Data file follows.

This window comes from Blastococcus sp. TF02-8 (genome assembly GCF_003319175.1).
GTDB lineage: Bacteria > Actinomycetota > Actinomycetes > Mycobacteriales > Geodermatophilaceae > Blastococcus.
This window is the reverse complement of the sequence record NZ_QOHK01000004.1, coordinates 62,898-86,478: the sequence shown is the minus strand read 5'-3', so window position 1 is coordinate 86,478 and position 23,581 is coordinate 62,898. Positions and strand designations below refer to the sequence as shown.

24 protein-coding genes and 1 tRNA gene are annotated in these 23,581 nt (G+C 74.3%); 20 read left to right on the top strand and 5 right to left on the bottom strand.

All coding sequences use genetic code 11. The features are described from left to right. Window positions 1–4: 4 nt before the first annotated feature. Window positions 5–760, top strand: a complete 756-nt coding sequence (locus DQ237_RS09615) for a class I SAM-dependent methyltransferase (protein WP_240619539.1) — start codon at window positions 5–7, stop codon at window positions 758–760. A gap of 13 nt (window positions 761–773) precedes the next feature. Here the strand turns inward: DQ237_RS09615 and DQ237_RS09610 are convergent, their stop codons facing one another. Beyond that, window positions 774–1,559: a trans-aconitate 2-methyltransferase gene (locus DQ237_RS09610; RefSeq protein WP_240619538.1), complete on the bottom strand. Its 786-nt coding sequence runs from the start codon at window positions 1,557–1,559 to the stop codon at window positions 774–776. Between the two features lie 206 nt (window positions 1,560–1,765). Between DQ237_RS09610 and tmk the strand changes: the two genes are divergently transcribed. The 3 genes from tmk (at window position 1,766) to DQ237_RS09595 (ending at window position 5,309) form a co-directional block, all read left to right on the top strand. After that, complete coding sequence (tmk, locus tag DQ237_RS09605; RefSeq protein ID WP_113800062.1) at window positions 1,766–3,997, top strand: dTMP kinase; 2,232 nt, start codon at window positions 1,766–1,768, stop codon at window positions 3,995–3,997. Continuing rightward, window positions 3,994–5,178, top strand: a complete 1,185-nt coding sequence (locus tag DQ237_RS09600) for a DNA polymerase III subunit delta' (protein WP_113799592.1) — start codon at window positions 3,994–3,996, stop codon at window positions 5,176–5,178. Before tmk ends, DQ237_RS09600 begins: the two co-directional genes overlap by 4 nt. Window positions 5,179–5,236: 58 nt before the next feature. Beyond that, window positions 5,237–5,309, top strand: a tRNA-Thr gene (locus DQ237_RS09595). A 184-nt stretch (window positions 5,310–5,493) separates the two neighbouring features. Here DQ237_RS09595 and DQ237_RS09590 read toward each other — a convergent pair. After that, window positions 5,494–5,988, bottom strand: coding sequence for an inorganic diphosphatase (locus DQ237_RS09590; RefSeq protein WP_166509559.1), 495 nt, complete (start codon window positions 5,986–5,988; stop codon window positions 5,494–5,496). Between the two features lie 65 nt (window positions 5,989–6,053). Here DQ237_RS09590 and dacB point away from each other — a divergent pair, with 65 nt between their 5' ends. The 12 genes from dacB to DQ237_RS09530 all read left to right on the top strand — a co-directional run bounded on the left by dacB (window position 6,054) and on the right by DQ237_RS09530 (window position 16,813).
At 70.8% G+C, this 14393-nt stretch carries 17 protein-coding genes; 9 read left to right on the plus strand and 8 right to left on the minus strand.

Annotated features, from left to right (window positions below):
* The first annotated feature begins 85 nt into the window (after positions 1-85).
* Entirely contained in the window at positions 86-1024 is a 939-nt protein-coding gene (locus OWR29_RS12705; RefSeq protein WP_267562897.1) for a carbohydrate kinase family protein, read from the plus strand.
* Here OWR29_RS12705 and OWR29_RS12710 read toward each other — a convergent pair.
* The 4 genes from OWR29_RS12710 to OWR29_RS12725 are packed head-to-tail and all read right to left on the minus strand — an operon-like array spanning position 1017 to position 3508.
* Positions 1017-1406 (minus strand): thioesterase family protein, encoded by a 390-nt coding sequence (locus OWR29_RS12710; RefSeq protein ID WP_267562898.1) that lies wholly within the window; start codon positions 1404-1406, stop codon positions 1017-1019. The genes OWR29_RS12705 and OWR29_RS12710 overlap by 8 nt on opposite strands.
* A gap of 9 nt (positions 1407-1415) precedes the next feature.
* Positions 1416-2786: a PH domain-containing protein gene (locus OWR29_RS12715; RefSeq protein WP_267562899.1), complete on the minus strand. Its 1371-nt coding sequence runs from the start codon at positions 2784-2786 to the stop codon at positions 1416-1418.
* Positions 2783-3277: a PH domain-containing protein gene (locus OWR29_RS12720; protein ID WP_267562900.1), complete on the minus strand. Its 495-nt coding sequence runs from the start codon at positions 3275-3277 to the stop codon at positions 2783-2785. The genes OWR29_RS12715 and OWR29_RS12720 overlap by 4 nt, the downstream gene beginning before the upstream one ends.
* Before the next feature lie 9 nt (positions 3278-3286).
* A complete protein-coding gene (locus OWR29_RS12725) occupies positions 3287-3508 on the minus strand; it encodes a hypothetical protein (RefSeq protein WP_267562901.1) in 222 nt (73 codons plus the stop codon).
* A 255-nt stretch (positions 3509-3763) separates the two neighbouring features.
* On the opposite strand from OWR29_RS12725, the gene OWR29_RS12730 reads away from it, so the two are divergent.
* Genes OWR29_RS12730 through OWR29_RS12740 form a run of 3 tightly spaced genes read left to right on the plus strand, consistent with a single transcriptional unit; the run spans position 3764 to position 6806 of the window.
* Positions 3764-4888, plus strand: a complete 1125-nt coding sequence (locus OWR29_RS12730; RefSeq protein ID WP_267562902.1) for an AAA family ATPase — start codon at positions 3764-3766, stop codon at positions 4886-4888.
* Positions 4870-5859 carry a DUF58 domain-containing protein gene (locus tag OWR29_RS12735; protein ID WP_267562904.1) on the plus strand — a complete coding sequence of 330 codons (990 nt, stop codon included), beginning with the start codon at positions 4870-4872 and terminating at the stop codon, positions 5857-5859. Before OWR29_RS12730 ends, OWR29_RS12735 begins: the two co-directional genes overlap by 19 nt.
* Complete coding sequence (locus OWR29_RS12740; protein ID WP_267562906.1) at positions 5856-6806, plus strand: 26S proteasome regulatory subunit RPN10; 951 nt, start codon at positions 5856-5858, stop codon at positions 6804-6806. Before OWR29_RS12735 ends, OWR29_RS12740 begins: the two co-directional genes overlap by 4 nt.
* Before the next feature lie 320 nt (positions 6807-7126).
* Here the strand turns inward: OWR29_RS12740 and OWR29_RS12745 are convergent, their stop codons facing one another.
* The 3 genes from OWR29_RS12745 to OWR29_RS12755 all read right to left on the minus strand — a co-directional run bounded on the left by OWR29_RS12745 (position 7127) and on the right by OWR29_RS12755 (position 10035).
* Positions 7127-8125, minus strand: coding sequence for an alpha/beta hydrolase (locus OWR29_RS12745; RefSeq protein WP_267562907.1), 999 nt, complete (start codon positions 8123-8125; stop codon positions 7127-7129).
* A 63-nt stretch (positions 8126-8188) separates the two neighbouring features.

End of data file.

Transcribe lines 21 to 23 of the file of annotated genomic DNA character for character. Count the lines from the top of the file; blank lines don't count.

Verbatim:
* Positions 3764-4888, plus strand: a complete 1125-nt coding sequence (locus OWR29_RS12730; RefSeq protein ID WP_267562902.1) for an AAA family ATPase — start codon at positions 3764-3766, stop codon at positions 4886-4888.
* Positions 4870-5859 carry a DUF58 domain-containing protein gene (locus tag OWR29_RS12735; protein ID WP_267562904.1) on the plus strand — a complete coding sequence of 330 codons (990 nt, stop codon included), beginning with the start codon at positions 4870-4872 and terminating at the stop codon, positions 5857-5859. Before OWR29_RS12730 ends, OWR29_RS12735 begins: the two co-directional genes overlap by 19 nt.
* Complete coding sequence (locus OWR29_RS12740; protein ID WP_267562906.1) at positions 5856-6806, plus strand: 26S proteasome regulatory subunit RPN10; 951 nt, start codon at positions 5856-5858, stop codon at positions 6804-6806. Before OWR29_RS12735 ends, OWR29_RS12740 begins: the two co-directional genes overlap by 4 nt.